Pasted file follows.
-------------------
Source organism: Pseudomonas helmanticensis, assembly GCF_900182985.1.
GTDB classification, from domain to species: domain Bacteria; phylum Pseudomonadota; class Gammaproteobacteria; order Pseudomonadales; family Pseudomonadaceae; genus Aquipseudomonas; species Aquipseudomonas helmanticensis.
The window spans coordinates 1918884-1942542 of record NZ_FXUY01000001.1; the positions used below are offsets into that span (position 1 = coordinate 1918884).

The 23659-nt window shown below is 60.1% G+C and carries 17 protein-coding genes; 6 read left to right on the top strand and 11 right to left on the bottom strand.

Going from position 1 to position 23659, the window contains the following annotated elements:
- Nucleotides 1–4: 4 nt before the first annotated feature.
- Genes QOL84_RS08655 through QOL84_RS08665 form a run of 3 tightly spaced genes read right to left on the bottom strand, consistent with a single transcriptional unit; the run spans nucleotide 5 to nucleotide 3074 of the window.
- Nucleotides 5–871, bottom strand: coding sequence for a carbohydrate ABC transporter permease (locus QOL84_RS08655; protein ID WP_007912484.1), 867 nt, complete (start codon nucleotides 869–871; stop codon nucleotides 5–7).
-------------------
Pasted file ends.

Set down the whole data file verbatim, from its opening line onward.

Source organism: Pseudomonas helmanticensis, assembly GCF_900182985.1.
GTDB classification, from domain to species: domain Bacteria; phylum Pseudomonadota; class Gammaproteobacteria; order Pseudomonadales; family Pseudomonadaceae; genus Aquipseudomonas; species Aquipseudomonas helmanticensis.
The window spans coordinates 1918884-1942542 of record NZ_FXUY01000001.1; the positions used below are offsets into that span (position 1 = coordinate 1918884).

The 23659-nt window shown below is 60.1% G+C and carries 17 protein-coding genes; 6 read left to right on the top strand and 11 right to left on the bottom strand.

Going from position 1 to position 23659, the window contains the following annotated elements:
- Nucleotides 1–4: 4 nt before the first annotated feature.
- Genes QOL84_RS08655 through QOL84_RS08665 form a run of 3 tightly spaced genes read right to left on the bottom strand, consistent with a single transcriptional unit; the run spans nucleotide 5 to nucleotide 3074 of the window.
- Nucleotides 5–871, bottom strand: coding sequence for a carbohydrate ABC transporter permease (locus QOL84_RS08655; protein ID WP_007912484.1), 867 nt, complete (start codon nucleotides 869–871; stop codon nucleotides 5–7).